The pursuit of excellence drives positive and transformative change, because it sets our sights very high, well beyond what we are achieving today, and expands the boundaries of what is possible.
JRD Tata, whose birth anniversary we celebrate this month, lived and practised this principle. As Chairman of the Tata Group for over five decades, he pushed for excellence in all quarters. This enabled him to make remarkable contributions to Indian industry.
JRD’s philosophy of excellence is summed up in a letter that he wrote in 1965 to an educationist in Kolkata, where he laid out the guiding principles of his life.
One of these principles was - “That one must forever strive for excellence, or even perfection, in any task however small, and never be satisfied with the second best.”
How small could such a task be, where excellence must be sought at all times? Some stories from the early days of Air India, which JRD Tata had originally founded as Tata Air Lines, provide us a glimpse. He was then the Chairman of this magnificent enterprise, India’s first international airline.
Whenever he flew Air India, he would observe everything around him, and write back to the Management with his comments. Once, after traveling on an Air India flight to Europe, he wrote a memo to the General Manager of the airline:
“The tea served on board from Geneva, is, without exaggeration, indistinguishable in colour from coffee. I do not know if the black colour of the tea is due to the quality used, or due to excessive brewing. I suggest that the Station Manager at Geneva be asked to look into the matter.”
He goes on to say:
“I found that some of the seats recline much more than the others…. I suggest that all our seats be adjusted for a maximum reclining angle, except, of course, the rearmost seats which are limited by bulkheads.”
He then goes on to deal with the matter of shabby armrests which need replacement. He was Chairman of the Company, but no subject was too small to be ignored, in his quest for perfection. JRD’s larger purpose in pointing out these small details was to inculcate a mindset of excellence across the organisation, in its quest to achieve global standards.
No wonder Air India was, in those days, preferred by international travellers for its superior customer experience. If Indian Institutions have to achieve world-class standards, this pursuit of excellence in every detail, big or small, continues to remain an imperative. The culture of “Chalta Hai”, which permeates many sectors of our country, has to change.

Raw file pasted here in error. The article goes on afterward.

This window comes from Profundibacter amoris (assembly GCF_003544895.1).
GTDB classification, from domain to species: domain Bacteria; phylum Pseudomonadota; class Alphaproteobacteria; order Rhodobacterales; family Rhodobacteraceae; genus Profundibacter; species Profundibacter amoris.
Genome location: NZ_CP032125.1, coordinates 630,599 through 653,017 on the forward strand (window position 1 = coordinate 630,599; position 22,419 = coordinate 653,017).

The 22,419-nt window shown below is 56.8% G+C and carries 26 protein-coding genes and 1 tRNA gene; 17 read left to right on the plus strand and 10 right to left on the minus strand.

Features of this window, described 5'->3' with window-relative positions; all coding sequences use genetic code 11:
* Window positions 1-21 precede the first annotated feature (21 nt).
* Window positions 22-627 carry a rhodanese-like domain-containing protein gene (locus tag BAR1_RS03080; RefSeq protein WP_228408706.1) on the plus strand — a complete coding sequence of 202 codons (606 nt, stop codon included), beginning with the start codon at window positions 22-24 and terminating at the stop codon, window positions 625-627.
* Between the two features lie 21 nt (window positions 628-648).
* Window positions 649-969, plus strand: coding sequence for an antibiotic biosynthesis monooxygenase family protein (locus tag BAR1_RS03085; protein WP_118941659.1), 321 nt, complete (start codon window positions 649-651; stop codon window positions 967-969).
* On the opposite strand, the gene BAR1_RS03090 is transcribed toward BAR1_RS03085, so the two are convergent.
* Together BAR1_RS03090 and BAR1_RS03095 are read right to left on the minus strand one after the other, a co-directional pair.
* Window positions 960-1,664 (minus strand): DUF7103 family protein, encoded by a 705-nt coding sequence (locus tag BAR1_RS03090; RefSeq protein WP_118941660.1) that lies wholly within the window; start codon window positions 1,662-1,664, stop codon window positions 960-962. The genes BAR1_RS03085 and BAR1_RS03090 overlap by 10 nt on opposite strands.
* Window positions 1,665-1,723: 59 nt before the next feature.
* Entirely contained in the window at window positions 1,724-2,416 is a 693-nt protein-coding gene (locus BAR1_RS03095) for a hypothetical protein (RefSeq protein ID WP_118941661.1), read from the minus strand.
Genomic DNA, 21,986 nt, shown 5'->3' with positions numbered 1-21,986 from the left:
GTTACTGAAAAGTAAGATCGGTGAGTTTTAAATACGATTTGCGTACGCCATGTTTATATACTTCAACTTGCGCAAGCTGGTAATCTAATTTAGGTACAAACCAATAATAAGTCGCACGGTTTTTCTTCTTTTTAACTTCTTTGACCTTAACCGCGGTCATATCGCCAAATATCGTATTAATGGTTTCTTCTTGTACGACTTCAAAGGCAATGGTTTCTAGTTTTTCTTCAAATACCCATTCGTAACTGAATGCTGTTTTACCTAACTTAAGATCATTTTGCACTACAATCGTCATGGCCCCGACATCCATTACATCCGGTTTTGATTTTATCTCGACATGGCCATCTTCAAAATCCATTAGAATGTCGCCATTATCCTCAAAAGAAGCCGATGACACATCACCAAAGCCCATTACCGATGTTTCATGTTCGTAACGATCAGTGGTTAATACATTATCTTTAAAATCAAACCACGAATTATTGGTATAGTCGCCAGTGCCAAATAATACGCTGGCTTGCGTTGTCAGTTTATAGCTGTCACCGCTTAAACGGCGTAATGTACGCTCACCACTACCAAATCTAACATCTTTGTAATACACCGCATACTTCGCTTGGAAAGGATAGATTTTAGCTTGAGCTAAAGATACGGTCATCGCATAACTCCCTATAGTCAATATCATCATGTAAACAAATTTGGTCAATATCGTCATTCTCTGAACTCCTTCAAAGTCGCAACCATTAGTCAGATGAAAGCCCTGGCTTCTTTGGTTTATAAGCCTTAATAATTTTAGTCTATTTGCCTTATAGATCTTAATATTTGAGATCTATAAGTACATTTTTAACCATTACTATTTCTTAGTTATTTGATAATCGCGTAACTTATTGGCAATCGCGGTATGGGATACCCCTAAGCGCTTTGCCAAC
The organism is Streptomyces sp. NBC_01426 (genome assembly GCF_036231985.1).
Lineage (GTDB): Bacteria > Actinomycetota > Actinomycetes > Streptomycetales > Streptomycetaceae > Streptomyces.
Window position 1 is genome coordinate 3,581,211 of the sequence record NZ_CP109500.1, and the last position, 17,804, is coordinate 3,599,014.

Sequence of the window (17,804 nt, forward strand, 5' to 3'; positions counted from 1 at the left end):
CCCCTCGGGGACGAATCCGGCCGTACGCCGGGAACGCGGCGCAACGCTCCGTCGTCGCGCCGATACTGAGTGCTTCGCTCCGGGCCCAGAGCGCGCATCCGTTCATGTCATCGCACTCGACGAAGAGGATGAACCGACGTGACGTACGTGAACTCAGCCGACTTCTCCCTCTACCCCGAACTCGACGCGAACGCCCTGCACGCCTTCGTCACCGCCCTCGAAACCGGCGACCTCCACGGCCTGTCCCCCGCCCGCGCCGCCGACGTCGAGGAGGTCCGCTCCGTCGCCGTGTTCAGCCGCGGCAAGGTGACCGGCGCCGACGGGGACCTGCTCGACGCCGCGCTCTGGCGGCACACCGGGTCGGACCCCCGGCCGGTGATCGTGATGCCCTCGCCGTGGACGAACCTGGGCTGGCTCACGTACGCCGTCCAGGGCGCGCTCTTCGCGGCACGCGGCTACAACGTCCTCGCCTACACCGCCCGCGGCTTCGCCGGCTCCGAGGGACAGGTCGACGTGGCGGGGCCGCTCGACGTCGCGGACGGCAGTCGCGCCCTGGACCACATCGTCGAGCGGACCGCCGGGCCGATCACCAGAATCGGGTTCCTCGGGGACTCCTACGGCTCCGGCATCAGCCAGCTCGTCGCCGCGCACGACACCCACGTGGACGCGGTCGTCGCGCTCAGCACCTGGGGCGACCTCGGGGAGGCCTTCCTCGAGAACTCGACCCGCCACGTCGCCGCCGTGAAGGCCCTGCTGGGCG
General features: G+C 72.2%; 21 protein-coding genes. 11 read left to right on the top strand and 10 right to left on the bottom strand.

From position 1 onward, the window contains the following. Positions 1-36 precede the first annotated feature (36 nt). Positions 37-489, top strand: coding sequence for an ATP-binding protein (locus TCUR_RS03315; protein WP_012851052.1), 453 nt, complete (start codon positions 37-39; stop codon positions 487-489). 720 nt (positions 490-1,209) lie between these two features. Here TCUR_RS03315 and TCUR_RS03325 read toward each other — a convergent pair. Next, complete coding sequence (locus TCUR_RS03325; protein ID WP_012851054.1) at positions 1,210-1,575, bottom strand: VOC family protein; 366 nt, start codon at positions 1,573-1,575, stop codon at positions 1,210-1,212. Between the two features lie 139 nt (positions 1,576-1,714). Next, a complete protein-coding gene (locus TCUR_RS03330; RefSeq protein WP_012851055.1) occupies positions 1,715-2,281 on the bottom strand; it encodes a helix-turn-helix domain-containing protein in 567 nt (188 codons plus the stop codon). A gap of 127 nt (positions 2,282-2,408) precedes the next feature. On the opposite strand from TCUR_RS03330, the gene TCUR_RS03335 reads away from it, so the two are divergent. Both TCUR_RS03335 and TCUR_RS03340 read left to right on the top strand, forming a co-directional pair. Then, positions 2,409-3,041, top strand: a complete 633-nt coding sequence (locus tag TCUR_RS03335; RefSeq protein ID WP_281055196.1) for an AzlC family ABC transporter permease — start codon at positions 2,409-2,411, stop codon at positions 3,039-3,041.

JRD Tata also realised that driving big, fundamental change at a broad social or national level requires breakthrough ideas from all quarters. Here, excellence is often determined by the sheer quality of ideas, and broad-based support for such new concepts. In such areas, he therefore developed a very inclusive approach. One example of this is the Bombay Plan, published in 1944.
This was perhaps the first comprehensive plan created for the development of India. It envisaged a fifteen-year plan, with a road-map for investments in key areas such as power, roads, railways and mining.
To develop the powerful ideas which went into preparing the Bombay Plan, some of India’s best known and most gifted industrialists joined JRD. This stellar team included GD Birla, Kasturbhai Lalbhai, Sir Purshottamdas Thakurdas and Sir Shri Ram, apart from JRD Tata himself.
In addition, JRD also brought to bear the intellect of the finest technocrats – Sir Ardeshir Dalal, AD Shroff and Dr John Mathai, who went on to become Finance Minister of India.
This resulted in a remarkable document which The Economist magazine termed “a commendable piece of enterprise”. It created a stir in those days, and impacted economic thinking in the years leading up to Independence. In many ways, the roadmap contained in the Bombay Plan anticipated that of the five-year economic plans of independent India. This happened because the best minds were brought together, to ensure excellence in a seminal piece of work.
JRD Tata also firmly believed that the pursuit of excellence requires the best leadership, with very high levels of ownership and commitment. Only such leadership can drive transformative change on a sustained basis. Therefore, much of his energy was invested in nurturing extraordinary corporate leaders, such as Sumant Moolgaonkar, Darbari Seth and Russi Mody – each of them became legends in their own right.
To institutionalise the process of leadership development, he conceived of the Tata Administrative Service, the central management cadre of the Tata Group, which has produced stalwarts such as Dr. Freddie Mehta, Xerxes Desai and R K Krishna Kumar. Sixty years later, the TAS remains a preferred choice of management graduates across the best business schools in the country.
This year, the Tata Group marks the 25th year of its highest in-house award, created to pay tribute to JRD Tata’s quest for excellence. It is called the JRD-QV award, and only those Companies which reach a very high threshold of business excellence can aspire to win this honour.
As we recall the legacy of this great man, perhaps the best tribute we can pay him is to pursue a similarly high standard of excellence in whatever we do, whether big or small, in our own lives.
The author is the Brand Custodian of Tata Sons, and author of “Tata Log”